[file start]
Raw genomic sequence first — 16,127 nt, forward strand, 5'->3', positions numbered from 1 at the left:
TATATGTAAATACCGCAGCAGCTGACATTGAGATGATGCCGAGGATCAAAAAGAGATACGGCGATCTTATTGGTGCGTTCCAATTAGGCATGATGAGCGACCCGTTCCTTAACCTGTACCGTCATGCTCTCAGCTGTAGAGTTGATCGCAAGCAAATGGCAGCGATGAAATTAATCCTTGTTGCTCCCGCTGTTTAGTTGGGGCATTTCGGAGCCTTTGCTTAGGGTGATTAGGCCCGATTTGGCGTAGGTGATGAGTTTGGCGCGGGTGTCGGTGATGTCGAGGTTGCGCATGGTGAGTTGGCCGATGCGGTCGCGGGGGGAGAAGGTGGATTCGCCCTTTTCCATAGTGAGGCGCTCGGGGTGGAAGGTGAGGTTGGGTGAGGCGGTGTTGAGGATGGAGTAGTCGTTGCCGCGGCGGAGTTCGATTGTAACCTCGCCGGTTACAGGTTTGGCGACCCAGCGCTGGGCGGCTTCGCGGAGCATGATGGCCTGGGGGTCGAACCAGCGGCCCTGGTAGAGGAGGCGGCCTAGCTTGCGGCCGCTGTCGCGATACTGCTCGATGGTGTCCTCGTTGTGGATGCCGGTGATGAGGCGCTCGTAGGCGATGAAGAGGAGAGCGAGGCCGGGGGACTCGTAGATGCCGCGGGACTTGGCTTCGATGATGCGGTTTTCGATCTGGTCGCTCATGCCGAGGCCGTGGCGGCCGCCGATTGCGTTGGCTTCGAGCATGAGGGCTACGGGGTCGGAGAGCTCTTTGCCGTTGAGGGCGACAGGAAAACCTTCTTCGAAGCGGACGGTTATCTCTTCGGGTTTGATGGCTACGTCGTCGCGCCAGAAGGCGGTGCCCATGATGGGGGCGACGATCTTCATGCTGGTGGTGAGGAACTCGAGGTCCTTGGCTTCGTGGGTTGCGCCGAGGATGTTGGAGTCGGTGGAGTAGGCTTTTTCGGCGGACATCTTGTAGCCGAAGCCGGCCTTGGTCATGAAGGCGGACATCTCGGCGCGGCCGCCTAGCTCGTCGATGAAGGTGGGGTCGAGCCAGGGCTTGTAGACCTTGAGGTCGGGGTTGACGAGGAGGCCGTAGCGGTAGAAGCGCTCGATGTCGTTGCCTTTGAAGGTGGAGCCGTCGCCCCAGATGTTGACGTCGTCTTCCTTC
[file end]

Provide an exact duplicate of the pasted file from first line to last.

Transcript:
Raw genomic sequence first — 16,127 nt, forward strand, 5'->3', positions numbered from 1 at the left:
TATATGTAAATACCGCAGCAGCTGACATTGAGATGATGCCGAGGATCAAAAAGAGATACGGCGATCTTATTGGTGCGTTCCAATTAGGCATGATGAGCGACCCGTTCCTTAACCTGTACCGTCATGCTCTCAGCTGTAGAGTTGATCGCAAGCAAATGGCAGCGATGAAATTAATCCTTGTTGCTCCCGCTGTTTAGTTGGGGCATTTCGGAGCCTTTGCTTAGGGTGATTAGGCCCGATTTGGCGTAGGTGATGAGTTTGGCGCGGGTGTCGGTGATGTCGAGGTTGCGCATGGTGAGTTGGCCGATGCGGTCGCGGGGGGAGAAGGTGGATTCGCCCTTTTCCATAGTGAGGCGCTCGGGGTGGAAGGTGAGGTTGGGTGAGGCGGTGTTGAGGATGGAGTAGTCGTTGCCGCGGCGGAGTTCGATTGTAACCTCGCCGGTTACAGGTTTGGCGACCCAGCGCTGGGCGGCTTCGCGGAGCATGATGGCCTGGGGGTCGAACCAGCGGCCCTGGTAGAGGAGGCGGCCTAGCTTGCGGCCGCTGTCGCGATACTGCTCGATGGTGTCCTCGTTGTGGATGCCGGTGATGAGGCGCTCGTAGGCGATGAAGAGGAGAGCGAGGCCGGGGGACTCGTAGATGCCGCGGGACTTGGCTTCGATGATGCGGTTTTCGATCTGGTCGCTCATGCCGAGGCCGTGGCGGCCGCCGATTGCGTTGGCTTCGAGCATGAGGGCTACGGGGTCGGAGAGCTCTTTGCCGTTGAGGGCGACAGGAAAACCTTCTTCGAAGCGGACGGTTATCTCTTCGGGTTTGATGGCTACGTCGTCGCGCCAGAAGGCGGTGCCCATGATGGGGGCGACGATCTTCATGCTGGTGGTGAGGAACTCGAGGTCCTTGGCTTCGTGGGTTGCGCCGAGGATGTTGGAGTCGGTGGAGTAGGCTTTTTCGGCGGACATCTTGTAGCCGAAGCCGGCCTTGGTCATGAAGGCGGACATCTCGGCGCGGCCGCCTAGCTCGTCGATGAAGGTGGGGTCGAGCCAGGGCTTGTAGACCTTGAGGTCGGGGTTGACGAGGAGGCCGTAGCGGTAGAAGCGCTCGATGTCGTTGCCTTTGAAGGTGGAGCCGTCGCCCCAGATGTTGACGTCGTCTTCCTTC